King, Emily (2016) A LOOK INTO THE EFFECTS OF GENDER, ATTRACTION AND DISTINCTION ON FACIAL RECOGNITION. Undergraduate thesis, University of Chichester.

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This study utilised three components of face processing proposed by Bruce and Young (1986): Facial recognition, Semantic Information and Name Recall. This study aimed to fill gaps in the current face processing research with regards to Gender, Attractiveness and Distinctiveness. It was hypothesised that Women would perform better on all three areas of face processing, higher levels of Distinctiveness would lead to better performance on all three areas and that the same would also be true for Attractiveness levels. Participants (N=189; Males=45, Females=144) ranging from age 19-69 (M=36.1, SD=12.9), were shown a series of previously unfamiliar faces along with semantic information and a name for each of them, they were asked to rate the photographs on their Attractiveness and Distinctiveness out of 10. In the recall phase of testing, participants were shown some of the previous faces alongside new faces and asked to recall recognition, semantic information and the name. Data was tested using two Binary Logistic Regressions and a Multiple Linear Regression. It was found that Women performed significantly better on all areas, higher levels of Attractiveness were also found to predict significantly better performance on the three areas, with predictions explaining the most variance in name recall. These findings supported the hypothesis and also previous research. However, Distinctiveness was not found to be a significant predictor of recognition or of semantic information recall accuracy. It was a significant predictor of name recall, however the effect was in the opposite direction than expected, with a decrease in Distinctiveness leading to increased accuracy. This did not support previous research or the hypothesis. Limitations of the study and implications for future research are discussed.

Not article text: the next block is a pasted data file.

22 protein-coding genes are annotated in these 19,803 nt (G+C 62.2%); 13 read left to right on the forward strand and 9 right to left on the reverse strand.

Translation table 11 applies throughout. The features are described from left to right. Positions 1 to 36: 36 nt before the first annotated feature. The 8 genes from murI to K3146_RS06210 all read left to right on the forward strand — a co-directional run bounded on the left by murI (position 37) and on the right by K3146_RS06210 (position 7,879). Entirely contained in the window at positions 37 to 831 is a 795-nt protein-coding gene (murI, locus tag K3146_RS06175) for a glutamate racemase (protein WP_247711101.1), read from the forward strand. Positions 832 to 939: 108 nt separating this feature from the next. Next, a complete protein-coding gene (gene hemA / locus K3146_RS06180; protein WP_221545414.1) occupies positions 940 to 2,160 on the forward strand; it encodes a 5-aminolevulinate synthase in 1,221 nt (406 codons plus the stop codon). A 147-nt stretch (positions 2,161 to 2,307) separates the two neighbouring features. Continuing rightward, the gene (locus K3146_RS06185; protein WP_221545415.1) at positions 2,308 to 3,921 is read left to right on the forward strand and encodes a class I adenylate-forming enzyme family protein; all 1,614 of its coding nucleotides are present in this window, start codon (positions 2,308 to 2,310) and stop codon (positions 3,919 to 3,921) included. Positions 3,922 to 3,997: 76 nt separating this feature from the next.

Keywords: Facial Recognition; Attractiveness; Distinctiveness; Gender Differences; Name Recall; Semantic Information; Face Processing.

Item Type: Thesis (Undergraduate)
Subjects: B Philosophy. Psychology. Religion > BF Psychology
Divisions: Departments > Psychology and Counselling
Undergraduate Dissertations
Depositing User: Steve Bowman
Date Deposited: 20 Jul 2016 10:17
Last Modified: 20 Jul 2016 10:17
URI: http://eprints.chi.ac.uk/id/eprint/1882

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